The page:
Re: IPVS IPv6: code and data structure reuse

To: Julius Volz <juliusv@xxxxxxxxxx>
Subject: Re: IPVS IPv6: code and data structure reuse
Cc: lvs-devel@xxxxxxxxxxxxxxx
From: Joseph Mack NA3T <jmack@xxxxxxxx>
Date: Thu, 24 Apr 2008 05:57:21 -0700 (PDT)
On Thu, 24 Apr 2008, Julius Volz wrote:

Hi Julius,

I'm replying in case no one else does, not because I have any good answers.

How is the coding done in netfilter/ipv6? How about *BSD?

This means that all IPv6 specific IPVS code would have to be very cleanly separated from the old code

I would think it better to have code that works, that has asthetic problems, than to have a whole pile of perfectly written code that never got released because you ran out of time. Someone else can clean it up later if the asthetics are that big a problem.

Would it still be ok to use some of the same data structures for both
IP versions, by optionally including IPv6 address fields and address
family specifiers in them? Like this:

union ip_vs_addr {
       __be32                  v4;
       struct in6_addr         v6;

kernel people moan about #ifdefs but I don't know what they do to get around them.

What if IPV6 in not turned on in NETWORKING and you don't have an #ifdef here, will in6_addr wind up being some NULL struct which will/can be ignored?

The problem with this is that the IPv6 fields would still be in there, wasting space,

the kernel is so large now, I don't think there can be any realistic claims on not wasting space.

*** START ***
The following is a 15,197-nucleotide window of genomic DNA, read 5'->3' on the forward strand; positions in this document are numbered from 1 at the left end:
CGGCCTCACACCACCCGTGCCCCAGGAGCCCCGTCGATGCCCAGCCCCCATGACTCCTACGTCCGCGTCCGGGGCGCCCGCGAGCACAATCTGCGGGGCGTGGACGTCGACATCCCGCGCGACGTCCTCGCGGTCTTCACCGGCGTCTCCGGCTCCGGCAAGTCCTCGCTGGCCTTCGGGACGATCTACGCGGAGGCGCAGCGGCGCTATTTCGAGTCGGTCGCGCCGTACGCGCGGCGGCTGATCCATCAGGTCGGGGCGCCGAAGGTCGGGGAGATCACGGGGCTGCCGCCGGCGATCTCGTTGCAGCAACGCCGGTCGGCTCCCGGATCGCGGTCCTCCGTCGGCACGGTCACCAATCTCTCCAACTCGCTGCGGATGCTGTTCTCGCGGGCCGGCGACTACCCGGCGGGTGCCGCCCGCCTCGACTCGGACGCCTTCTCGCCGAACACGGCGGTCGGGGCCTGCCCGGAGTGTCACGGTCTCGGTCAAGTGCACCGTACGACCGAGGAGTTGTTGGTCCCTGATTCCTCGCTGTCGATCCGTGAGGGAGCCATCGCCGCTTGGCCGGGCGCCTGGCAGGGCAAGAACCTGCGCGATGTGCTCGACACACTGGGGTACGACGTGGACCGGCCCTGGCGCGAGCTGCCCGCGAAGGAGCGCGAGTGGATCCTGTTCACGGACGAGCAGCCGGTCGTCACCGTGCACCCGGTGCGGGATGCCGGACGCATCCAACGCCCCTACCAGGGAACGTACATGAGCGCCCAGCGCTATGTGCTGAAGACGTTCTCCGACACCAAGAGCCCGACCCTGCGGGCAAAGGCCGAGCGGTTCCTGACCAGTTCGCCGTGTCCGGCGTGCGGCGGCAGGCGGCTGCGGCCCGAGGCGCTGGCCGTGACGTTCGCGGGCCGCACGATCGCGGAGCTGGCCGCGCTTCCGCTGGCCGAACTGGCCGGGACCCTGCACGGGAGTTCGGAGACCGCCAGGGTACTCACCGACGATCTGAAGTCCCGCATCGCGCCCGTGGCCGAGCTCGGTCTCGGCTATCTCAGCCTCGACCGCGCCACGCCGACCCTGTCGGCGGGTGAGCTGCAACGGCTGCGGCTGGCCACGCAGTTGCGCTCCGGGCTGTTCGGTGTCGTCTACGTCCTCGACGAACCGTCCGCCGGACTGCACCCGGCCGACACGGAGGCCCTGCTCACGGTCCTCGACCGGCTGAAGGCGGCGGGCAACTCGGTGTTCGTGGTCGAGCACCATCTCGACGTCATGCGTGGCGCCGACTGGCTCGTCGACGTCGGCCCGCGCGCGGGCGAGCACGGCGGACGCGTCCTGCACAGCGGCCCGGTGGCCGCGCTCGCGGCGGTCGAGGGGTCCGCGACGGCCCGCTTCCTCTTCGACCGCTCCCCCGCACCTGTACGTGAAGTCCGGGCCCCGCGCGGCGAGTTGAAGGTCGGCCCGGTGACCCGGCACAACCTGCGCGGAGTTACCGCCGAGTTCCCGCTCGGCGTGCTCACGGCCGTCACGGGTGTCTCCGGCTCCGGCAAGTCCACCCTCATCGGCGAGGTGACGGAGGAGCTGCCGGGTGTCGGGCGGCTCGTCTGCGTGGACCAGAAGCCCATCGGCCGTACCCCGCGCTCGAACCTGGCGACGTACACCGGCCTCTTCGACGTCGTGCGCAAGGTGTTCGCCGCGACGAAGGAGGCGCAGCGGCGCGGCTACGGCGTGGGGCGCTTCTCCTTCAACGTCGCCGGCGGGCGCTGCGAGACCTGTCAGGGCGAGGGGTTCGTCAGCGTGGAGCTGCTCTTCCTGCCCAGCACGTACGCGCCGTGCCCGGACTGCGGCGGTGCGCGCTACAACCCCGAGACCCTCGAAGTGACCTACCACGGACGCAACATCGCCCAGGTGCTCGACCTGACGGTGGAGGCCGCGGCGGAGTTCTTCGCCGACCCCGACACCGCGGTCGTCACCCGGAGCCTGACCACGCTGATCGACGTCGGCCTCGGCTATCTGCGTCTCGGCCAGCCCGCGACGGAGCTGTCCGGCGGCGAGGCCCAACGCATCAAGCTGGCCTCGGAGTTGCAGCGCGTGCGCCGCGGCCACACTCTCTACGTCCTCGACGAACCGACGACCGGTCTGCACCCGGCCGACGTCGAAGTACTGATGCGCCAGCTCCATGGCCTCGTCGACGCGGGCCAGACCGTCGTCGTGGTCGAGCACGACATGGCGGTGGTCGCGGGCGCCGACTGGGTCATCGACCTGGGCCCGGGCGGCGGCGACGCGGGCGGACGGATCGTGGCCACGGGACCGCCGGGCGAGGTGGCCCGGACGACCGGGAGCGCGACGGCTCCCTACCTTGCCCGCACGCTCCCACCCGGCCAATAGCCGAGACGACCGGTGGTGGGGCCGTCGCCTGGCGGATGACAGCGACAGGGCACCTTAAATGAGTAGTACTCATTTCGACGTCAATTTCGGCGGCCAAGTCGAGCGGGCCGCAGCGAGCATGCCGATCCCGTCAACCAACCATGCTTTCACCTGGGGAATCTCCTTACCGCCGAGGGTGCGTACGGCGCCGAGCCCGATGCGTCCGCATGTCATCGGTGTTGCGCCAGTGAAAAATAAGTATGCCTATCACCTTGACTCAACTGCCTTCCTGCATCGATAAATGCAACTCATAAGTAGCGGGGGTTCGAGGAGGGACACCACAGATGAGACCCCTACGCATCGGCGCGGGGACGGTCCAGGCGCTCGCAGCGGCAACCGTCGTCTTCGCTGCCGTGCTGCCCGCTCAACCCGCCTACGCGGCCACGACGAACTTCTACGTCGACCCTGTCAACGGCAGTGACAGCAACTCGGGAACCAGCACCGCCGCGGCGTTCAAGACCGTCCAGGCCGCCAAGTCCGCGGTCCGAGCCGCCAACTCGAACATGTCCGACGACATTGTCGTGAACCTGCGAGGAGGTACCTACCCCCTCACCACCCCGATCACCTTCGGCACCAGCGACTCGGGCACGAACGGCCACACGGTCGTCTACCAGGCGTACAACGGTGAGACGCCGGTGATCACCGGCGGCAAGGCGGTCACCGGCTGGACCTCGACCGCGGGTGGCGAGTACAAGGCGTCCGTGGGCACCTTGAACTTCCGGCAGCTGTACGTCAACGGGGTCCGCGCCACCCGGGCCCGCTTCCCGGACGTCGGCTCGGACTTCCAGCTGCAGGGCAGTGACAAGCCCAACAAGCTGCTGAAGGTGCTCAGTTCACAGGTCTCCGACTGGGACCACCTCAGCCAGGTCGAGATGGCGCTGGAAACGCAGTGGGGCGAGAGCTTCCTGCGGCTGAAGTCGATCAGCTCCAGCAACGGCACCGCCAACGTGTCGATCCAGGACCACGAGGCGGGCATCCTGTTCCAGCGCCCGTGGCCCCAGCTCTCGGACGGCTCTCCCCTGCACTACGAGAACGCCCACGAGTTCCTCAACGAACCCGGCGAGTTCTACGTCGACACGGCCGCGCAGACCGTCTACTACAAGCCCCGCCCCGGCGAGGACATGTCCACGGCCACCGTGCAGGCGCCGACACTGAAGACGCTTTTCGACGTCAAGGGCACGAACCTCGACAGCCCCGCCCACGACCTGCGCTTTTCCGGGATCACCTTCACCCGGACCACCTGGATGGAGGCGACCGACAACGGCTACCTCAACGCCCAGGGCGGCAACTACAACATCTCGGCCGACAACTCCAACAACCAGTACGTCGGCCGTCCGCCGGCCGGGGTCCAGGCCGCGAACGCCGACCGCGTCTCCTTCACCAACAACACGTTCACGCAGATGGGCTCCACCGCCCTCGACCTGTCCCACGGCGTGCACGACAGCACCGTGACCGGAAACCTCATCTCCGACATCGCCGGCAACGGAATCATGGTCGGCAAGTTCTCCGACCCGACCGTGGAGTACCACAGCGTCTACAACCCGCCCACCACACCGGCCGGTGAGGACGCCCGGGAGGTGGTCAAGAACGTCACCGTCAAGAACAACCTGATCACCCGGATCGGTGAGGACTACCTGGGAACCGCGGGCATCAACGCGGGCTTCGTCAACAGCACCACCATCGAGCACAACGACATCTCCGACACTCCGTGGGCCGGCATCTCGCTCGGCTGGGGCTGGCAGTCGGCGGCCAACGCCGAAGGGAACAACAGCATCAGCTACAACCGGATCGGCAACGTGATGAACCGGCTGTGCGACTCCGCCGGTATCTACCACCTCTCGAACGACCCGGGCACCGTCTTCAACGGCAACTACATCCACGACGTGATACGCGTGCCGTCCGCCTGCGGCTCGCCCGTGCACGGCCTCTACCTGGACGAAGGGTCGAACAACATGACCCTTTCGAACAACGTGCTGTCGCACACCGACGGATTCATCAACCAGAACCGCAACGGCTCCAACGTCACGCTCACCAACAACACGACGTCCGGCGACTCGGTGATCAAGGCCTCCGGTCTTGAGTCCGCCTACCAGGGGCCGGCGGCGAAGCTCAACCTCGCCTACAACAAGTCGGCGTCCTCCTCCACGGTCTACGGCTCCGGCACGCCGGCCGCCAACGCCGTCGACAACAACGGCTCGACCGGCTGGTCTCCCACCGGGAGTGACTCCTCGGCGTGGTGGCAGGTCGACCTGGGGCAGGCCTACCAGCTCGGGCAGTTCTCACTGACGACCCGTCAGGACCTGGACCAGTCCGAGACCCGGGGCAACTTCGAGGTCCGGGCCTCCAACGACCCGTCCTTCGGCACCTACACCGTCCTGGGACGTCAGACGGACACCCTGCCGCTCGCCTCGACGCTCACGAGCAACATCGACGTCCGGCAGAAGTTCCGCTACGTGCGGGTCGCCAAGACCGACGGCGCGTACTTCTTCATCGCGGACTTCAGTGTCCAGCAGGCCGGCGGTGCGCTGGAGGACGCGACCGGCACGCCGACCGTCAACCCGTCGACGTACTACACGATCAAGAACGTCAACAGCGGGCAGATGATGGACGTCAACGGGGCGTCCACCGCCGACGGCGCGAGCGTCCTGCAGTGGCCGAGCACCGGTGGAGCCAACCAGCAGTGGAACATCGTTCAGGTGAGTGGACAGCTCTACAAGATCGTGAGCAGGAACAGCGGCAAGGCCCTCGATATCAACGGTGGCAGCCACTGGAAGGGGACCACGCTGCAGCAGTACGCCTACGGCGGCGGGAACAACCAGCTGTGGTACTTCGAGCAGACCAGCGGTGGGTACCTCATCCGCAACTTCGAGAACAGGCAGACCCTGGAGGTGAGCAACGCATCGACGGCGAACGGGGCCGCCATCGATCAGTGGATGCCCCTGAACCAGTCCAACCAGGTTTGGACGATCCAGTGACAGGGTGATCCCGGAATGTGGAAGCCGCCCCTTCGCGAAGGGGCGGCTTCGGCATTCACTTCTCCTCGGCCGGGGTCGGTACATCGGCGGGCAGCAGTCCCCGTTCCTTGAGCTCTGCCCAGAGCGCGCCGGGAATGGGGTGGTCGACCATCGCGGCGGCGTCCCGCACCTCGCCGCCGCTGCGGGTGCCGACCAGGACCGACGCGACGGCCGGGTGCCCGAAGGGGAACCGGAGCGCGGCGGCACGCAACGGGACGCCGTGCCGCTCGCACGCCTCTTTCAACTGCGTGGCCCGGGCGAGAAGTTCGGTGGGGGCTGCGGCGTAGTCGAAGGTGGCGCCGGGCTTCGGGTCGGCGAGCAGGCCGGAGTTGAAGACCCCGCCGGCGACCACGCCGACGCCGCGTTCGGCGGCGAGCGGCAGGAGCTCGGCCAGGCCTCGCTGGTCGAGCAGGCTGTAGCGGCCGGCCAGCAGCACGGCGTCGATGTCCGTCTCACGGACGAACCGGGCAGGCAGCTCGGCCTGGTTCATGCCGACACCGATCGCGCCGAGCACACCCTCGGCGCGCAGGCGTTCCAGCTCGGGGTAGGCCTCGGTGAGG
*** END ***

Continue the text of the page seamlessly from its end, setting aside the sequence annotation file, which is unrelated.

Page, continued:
Another option might be to have _all_ of IPVS depend on CONFIG_IPV6 once you enable IPv6 support for IPVS (and have that only as a Y/N option). That way, you could still have easier and more reuse within IPVS, but would that be acceptable?

sounds good to me. I wouldn't worry about this a whole lot just yet. I would be quite happy if in the first version ipv6 for ipvs came out with no user options - it's turned on whether the user wants it or not. The next iteration would be if IPV6 is turned on in NETWORKING, then ipv6 is turned on in ipvs. I wouldn't go beyond that - you want the kernel config to be as simple as possible. Anyone who wants ipv6 off in ipvs(), while turning on IPV6 in NETWORKING can go figure it out for themselves.

After thinking about all this, it seems IPv6 in IPVS should be a collection of separate modules anyways, right? Even if that means a lot of duplication and extra maintenance (and maybe later, refactoring to reduce the duplication)...

you can't count on maintenance (the big cost in code is not writing it, but maintaining it). There's not a lot of people paying attention to ipvs() and you should plan on any code you submit to be in there unchanged for quite some time. You can see how few other people have wanted to tackle ipv6 for ipvs(). I would have/use as much code from the IPV6 layer as possible, where other people will maintain it, and have as little new code in ipvs() as possible, presumably just duplicated lines (with #ifdefs) making the ipv6 rather than ipv4 call.

ipvs() is basically one module now. I wouldn't code up a collection of modules. The user will have to go figure out all the modules to load to get ipvs_ipv6 to work. This is a lot to ask. I think keeping ipvs() as one module would be best. Next option would be having an ipvs() and an ipvs_ipv6().

Thanks for plugging away at this.

Joseph Mack NA3T EME(B,D), FM05lw North Carolina
jmack (at) wm7d (dot) net - azimuthal equidistant map
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